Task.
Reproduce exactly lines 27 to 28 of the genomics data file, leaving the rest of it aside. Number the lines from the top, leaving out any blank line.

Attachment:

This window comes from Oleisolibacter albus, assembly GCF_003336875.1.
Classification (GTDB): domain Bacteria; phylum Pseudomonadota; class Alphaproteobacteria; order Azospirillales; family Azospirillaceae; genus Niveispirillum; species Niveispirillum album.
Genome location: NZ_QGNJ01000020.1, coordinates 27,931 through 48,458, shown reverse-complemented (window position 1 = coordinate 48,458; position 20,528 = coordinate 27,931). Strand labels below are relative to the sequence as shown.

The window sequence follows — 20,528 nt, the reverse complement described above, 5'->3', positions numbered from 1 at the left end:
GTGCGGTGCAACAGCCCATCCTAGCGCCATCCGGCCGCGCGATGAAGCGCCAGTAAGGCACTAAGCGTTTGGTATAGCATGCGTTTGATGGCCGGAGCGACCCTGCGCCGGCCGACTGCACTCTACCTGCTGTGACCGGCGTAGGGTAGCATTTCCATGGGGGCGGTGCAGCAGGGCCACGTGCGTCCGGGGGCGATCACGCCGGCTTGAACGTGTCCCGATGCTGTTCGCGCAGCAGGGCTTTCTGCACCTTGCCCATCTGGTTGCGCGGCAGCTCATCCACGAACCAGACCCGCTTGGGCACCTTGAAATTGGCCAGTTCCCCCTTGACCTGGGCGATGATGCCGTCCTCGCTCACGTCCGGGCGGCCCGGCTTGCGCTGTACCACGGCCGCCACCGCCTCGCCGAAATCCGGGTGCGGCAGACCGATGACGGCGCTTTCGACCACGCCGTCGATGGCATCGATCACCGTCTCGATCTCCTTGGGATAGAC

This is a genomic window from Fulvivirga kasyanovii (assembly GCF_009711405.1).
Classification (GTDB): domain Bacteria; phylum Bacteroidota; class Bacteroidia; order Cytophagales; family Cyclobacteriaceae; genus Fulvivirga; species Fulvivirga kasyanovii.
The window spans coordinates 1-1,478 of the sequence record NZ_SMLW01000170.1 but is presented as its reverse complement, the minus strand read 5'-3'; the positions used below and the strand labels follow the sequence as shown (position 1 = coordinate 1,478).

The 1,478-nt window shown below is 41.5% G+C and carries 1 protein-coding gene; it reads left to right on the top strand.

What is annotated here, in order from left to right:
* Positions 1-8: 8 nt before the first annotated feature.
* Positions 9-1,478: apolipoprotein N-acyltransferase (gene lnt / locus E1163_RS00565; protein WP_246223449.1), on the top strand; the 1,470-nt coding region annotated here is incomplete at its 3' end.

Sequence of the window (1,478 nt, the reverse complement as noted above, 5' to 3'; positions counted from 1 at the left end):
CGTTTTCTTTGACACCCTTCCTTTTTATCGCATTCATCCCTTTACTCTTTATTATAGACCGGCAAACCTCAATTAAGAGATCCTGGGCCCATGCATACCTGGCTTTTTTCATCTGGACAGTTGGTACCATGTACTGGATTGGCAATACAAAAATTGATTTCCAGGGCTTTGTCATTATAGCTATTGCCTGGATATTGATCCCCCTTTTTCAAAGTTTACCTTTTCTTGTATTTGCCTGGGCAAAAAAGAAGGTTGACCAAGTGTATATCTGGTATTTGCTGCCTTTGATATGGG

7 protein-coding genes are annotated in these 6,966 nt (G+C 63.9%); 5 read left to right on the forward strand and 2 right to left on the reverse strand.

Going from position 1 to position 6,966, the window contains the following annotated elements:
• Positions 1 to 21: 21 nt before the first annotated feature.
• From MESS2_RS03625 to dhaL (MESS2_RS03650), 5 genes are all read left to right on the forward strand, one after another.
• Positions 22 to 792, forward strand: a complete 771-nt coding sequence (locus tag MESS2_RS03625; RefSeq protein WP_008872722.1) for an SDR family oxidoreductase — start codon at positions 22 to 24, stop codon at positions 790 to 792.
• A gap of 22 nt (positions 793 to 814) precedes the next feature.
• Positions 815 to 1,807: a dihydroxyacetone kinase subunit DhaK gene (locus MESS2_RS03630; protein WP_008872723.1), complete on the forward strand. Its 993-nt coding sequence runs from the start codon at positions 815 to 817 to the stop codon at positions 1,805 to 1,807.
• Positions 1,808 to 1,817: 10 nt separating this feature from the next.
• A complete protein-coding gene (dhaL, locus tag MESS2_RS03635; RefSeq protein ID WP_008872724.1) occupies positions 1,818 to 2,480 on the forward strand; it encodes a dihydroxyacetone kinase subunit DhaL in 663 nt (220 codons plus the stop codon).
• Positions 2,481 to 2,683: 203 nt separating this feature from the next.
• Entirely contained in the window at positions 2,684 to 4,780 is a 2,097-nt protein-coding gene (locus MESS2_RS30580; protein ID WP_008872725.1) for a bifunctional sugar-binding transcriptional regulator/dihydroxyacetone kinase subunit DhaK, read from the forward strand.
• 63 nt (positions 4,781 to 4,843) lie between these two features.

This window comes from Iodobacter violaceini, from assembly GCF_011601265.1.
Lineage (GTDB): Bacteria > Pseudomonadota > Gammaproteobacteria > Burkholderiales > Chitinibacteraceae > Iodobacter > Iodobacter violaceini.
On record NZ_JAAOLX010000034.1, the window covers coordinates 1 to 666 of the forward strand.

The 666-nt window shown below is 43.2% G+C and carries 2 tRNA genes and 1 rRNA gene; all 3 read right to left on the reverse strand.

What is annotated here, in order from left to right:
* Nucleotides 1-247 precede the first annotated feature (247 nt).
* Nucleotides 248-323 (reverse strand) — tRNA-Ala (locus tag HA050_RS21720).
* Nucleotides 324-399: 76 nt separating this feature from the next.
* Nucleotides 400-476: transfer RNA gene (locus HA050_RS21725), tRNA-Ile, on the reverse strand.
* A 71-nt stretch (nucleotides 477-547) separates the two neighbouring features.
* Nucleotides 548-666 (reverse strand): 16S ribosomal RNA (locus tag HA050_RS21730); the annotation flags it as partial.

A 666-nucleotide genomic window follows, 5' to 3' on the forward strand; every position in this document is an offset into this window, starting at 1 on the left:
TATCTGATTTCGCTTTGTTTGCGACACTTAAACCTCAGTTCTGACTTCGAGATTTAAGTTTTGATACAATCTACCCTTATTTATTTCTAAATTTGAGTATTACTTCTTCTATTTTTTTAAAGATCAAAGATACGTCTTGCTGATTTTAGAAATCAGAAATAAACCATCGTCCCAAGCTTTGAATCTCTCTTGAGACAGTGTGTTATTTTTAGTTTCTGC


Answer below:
This window comes from Iodobacter violaceini, from assembly GCF_011601265.1.
Lineage (GTDB): Bacteria > Pseudomonadota > Gammaproteobacteria > Burkholderiales > Chitinibacteraceae > Iodobacter > Iodobacter violaceini.